CARTHAGE — The Moore County Schools Board of Education met Monday, July 10, as animosity continued amongst board members.
During discussions regarding the prioritization of the Master Facility Plan projects, emotions seemed to reach a boiling point as verbal clashes between Board Chair Robert Levy and Vice Chair David Hensley increased.
Emotions had been running high between the two Republican members dating back to last month’s meeting when the two engaged in a verbal spout regarding what Hensley saw as an overstep by Levy as the Board Chair struck down three of Hensley’s added agenda items.
The most recent point of contention arose after Levy overrode one of Hensley’s motions, which resulted in the two members breaking out into an argument before a temporary recess was ultimately called.
Following the recess, board members Pauline Bruno and Philip Holmes expressed their growing frustrations with Levy and Hensley.
“We have very, very intelligent people on this board with a lot to give to this community, and this needs to stop right now,” said Bruno. “I have spent this past year going from school to school, going to every single meeting, attending everything to win the trust of this community and these schools because, let’s be honest, we weren’t their first choice, but we’re here and trying to win their respect and their trust is important. And to do this in front of the whole community is awful. What you both are doing is destroying all the work that we have done since we got elected. It needs to stop.”
“If this happens anymore, I’m done today,” Holmes threatened.
The board ultimately decided to return a decision on the organization and prioritization of the Master Facility Plan projects for FY 2024 to the committee to bring a concrete motion before the board at next month’s meeting.
Holmes then presented before the board his findings on what he described as inappropriate material within Moore County Schools’ libraries due to explicit, sexual, and age-inappropriate language and content.
“These excerpts are in our school libraries right now,” Holmes said. “While it doesn’t take into account the whole book, it does point out the titles and the verbiage that are in those books. I didn’t go through all these books one by one nor in depth with what every single perversion is in these books.”
The legal standards for the removal of books as has been set forth by the government involves three criteria: pervasively vulgar, educationally unsuitable, and not age-appropriate. Before a decision is made, it is sent to a committee for review.
“We are not voting to do anything to these books or subsequent books right now,” Levy said. “We are simply moving to refer them to a process that is outlined in the regulation.”
The books that were challenged at both the grade and district level, meaning that they will come before a district committee for review, are as follows: The Kite Runner, Elanor and Park, l8r,g8r, Thirteen Reasons Why, Looking for Alaska, Crank, The Bluest Eyes, The Absolutely True Diary of a Part-Time Indian, Speak, Me, Earl and the Dying Girl, City of Heavenly Fire: The Mortal, The Perks of Being a Wallflower. All books passed by a 5-2 vote, with Hensley and Stacey Caldwell dissenting.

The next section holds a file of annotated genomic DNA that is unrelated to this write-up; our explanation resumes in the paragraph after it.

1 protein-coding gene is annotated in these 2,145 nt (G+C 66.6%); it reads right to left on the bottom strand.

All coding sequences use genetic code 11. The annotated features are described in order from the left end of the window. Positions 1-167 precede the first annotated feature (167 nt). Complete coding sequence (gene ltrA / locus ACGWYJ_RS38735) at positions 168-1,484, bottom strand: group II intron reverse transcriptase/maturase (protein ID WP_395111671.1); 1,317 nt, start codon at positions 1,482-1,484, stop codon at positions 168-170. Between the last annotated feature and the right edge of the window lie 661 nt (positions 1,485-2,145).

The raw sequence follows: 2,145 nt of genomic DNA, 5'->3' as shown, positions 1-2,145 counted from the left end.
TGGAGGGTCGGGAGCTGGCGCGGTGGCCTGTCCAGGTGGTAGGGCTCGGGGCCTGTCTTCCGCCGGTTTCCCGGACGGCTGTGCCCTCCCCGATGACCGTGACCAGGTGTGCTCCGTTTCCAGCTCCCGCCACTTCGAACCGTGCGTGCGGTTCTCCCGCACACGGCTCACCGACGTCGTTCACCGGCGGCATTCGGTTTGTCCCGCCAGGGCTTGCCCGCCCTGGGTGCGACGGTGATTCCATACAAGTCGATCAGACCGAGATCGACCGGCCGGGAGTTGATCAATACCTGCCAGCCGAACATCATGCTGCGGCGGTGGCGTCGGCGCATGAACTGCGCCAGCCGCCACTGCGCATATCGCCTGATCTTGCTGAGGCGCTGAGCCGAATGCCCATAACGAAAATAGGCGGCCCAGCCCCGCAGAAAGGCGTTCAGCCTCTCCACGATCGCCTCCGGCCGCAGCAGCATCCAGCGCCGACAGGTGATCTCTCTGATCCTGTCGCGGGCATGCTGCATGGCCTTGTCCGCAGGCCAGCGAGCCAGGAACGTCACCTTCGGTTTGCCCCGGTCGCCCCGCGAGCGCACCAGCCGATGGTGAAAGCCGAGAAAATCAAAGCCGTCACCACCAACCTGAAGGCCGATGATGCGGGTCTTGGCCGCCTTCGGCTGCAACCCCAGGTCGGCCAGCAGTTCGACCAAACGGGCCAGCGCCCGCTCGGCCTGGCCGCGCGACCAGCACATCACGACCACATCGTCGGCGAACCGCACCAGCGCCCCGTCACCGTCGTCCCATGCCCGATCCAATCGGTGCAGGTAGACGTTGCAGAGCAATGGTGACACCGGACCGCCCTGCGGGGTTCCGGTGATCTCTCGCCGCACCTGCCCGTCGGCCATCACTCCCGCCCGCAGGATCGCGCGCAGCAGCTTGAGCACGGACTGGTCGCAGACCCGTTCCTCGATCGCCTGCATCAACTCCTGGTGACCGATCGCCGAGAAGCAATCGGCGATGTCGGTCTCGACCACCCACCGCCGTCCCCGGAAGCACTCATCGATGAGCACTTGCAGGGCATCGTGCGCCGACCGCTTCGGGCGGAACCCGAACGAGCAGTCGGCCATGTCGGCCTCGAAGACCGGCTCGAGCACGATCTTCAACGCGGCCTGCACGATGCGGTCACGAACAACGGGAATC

“I’m going to vote against all of these, but not for the reason people would suspect,” Hensley said. “… I’m voting against these because I believe a citizen, not a board member, should be bringing these forth. I’d prefer that a citizen or parent stand up to challenge books.”
“My decision on this is that I want it to be a parent’s choice,” Caldwell said. “If something is saying something nasty in a book, that it needs to be flagged in the library, and then it can be a parent’s decision where the library calls a parent. That’s what I’m basing my votes on.”
The board also approved raising the cost of breakfast and lunch at MCS by $0.50 in order to help cover increasing costs and a $220,000 change order with SFL+a Architecture for design fees for the Vass-Lakeview Elementary, Sandhills Farm Life and Carthage Elementary gymnasiums.
Finally, Hensley made a petition to the rest of the board advocating for the removal of mandatory fees within MCS.
“The North Carolina Constitution states that citizens of Moore County are entitled to a free, public education, and a fee is not free,” Hensley said. “A mandatory fee is equal to a tax. The definition of a fee is a fixed sum charged for a privilege, but attending school is not a privilege in North Carolina; it’s a right. So, therefore, it’s my assertion that you cannot have a fee for a right.”
However, the board ultimately decided by a 4-3 vote – with Hensley, Bruno and Holmes dissenting from the majority – not to eliminate the current fee structure in MCS due to the lack of a plan for how to address that sudden lack of funding.
“We have to plan for this,” Levy said. “One of the things that we have to avoid doing is this Ad hoc type of stuff, where, all of a sudden, we have a good idea, and it goes to the head of the line. We can’t do that. I have to trust our financial people when they tell me that we don’t have enough money for something. I have to trust them because they’re a lot smarter than I am in regard to what we have, what we need, and what we can expend. This is a good idea. There’s no question that it’s a good idea, but it needs to be integrated into a plan.”
The Moore County Schools Board of Education will next meet for a special called meeting on July 19 with the purpose of ‘discussion and motions to correct and improve board civility.’